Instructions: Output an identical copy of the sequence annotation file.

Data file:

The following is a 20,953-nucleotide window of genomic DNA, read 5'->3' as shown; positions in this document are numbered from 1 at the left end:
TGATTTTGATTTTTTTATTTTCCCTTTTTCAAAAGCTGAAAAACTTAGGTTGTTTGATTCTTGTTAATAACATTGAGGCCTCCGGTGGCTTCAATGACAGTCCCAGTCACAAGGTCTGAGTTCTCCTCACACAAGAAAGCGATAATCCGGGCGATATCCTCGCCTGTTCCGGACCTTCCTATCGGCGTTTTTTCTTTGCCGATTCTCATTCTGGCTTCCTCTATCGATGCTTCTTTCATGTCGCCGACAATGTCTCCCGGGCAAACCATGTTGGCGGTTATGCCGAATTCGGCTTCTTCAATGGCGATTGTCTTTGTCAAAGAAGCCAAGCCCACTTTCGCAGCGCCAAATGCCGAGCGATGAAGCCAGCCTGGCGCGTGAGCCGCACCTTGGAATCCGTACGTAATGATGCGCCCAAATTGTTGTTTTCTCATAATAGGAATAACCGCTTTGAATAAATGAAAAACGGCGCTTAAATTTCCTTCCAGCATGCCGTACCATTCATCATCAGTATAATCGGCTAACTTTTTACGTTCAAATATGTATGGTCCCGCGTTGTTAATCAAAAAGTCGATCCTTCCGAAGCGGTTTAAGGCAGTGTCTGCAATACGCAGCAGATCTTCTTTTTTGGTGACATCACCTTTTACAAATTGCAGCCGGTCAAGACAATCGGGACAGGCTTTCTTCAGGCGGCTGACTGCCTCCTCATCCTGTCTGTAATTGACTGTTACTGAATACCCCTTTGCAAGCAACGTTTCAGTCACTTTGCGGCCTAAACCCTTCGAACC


The following is a 20,953-nucleotide window of genomic DNA, read 5'->3' as shown; positions in this document are numbered from 1 at the left end:
TGATTTTGATTTTTTTATTTTCCCTTTTTCAAAAGCTGAAAAACTTAGGTTGTTTGATTCTTGTTAATAACATTGAGGCCTCCGGTGGCTTCAATGACAGTCCCAGTCACAAGGTCTGAGTTCTCCTCACACAAGAAAGCGATAATCCGGGCGATATCCTCGCCTGTTCCGGACCTTCCTATCGGCGTTTTTTCTTTGCCGATTCTCATTCTGGCTTCCTCTATCGATGCTTCTTTCATGTCGCCGACAATGTCTCCCGGGCAAACCATGTTGGCGGTTATGCCGAATTCGGCTTCTTCAATGGCGATTGTCTTTGTCAAAGAAGCCAAGCCCACTTTCGCAGCGCCAAATGCCGAGCGATGAAGCCAGCCTGGCGCGTGAGCCGCACCTTGGAATCCGTACGTAATGATGCGCCCAAATTGTTGTTTTCTCATAATAGGAATAACCGCTTTGAATAAATGAAAAACGGCGCTTAAATTTCCTTCCAGCATGCCGTACCATTCATCATCAGTATAATCGGCTAACTTTTTACGTTCAAATATGTATGGTCCCGCGTTGTTAATCAAAAAGTCGATCCTTCCGAAGCGGTTTAAGGCAGTGTCTGCAATACGCAGCAGATCTTCTTTTTTGGTGACATCACCTTTTACAAATTGCAGCCGGTCAAGACAATCGGGACAGGCTTTCTTCAGGCGGCTGACTGCCTCCTCATCCTGTCTGTAATTGACTGTTACTGAATACCCCTTTGCAAGCAACGTTTCAGTCACTTTGCGGCCTAAACCCTTCGAACC